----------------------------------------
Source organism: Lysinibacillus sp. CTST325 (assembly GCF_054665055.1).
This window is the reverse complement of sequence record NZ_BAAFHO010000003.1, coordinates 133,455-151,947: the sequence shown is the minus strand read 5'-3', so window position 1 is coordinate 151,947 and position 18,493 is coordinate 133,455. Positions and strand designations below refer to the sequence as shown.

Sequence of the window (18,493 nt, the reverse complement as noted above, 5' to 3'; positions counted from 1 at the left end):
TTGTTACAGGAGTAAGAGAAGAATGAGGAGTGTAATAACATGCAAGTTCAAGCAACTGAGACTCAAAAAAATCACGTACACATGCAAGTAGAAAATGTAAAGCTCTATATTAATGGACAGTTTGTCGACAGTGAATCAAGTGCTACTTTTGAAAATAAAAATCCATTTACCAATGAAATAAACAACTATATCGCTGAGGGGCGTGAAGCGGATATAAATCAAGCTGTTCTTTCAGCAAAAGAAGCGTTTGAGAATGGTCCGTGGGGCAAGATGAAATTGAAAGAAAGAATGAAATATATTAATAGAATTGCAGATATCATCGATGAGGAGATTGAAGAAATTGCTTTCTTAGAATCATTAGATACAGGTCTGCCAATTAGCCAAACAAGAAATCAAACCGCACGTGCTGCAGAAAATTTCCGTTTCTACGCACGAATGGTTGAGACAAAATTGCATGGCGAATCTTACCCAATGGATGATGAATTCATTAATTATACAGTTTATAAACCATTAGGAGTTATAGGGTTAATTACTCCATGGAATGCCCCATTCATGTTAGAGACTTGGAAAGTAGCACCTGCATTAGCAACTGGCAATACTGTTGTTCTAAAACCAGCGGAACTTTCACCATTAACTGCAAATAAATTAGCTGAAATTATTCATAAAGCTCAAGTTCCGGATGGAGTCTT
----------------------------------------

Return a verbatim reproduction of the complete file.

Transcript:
Source organism: Lysinibacillus sp. CTST325 (assembly GCF_054665055.1).
This window is the reverse complement of sequence record NZ_BAAFHO010000003.1, coordinates 133,455-151,947: the sequence shown is the minus strand read 5'-3', so window position 1 is coordinate 151,947 and position 18,493 is coordinate 133,455. Positions and strand designations below refer to the sequence as shown.

Sequence of the window (18,493 nt, the reverse complement as noted above, 5' to 3'; positions counted from 1 at the left end):
TTGTTACAGGAGTAAGAGAAGAATGAGGAGTGTAATAACATGCAAGTTCAAGCAACTGAGACTCAAAAAAATCACGTACACATGCAAGTAGAAAATGTAAAGCTCTATATTAATGGACAGTTTGTCGACAGTGAATCAAGTGCTACTTTTGAAAATAAAAATCCATTTACCAATGAAATAAACAACTATATCGCTGAGGGGCGTGAAGCGGATATAAATCAAGCTGTTCTTTCAGCAAAAGAAGCGTTTGAGAATGGTCCGTGGGGCAAGATGAAATTGAAAGAAAGAATGAAATATATTAATAGAATTGCAGATATCATCGATGAGGAGATTGAAGAAATTGCTTTCTTAGAATCATTAGATACAGGTCTGCCAATTAGCCAAACAAGAAATCAAACCGCACGTGCTGCAGAAAATTTCCGTTTCTACGCACGAATGGTTGAGACAAAATTGCATGGCGAATCTTACCCAATGGATGATGAATTCATTAATTATACAGTTTATAAACCATTAGGAGTTATAGGGTTAATTACTCCATGGAATGCCCCATTCATGTTAGAGACTTGGAAAGTAGCACCTGCATTAGCAACTGGCAATACTGTTGTTCTAAAACCAGCGGAACTTTCACCATTAACTGCAAATAAATTAGCTGAAATTATTCATAAAGCTCAAGTTCCGGATGGAGTCTT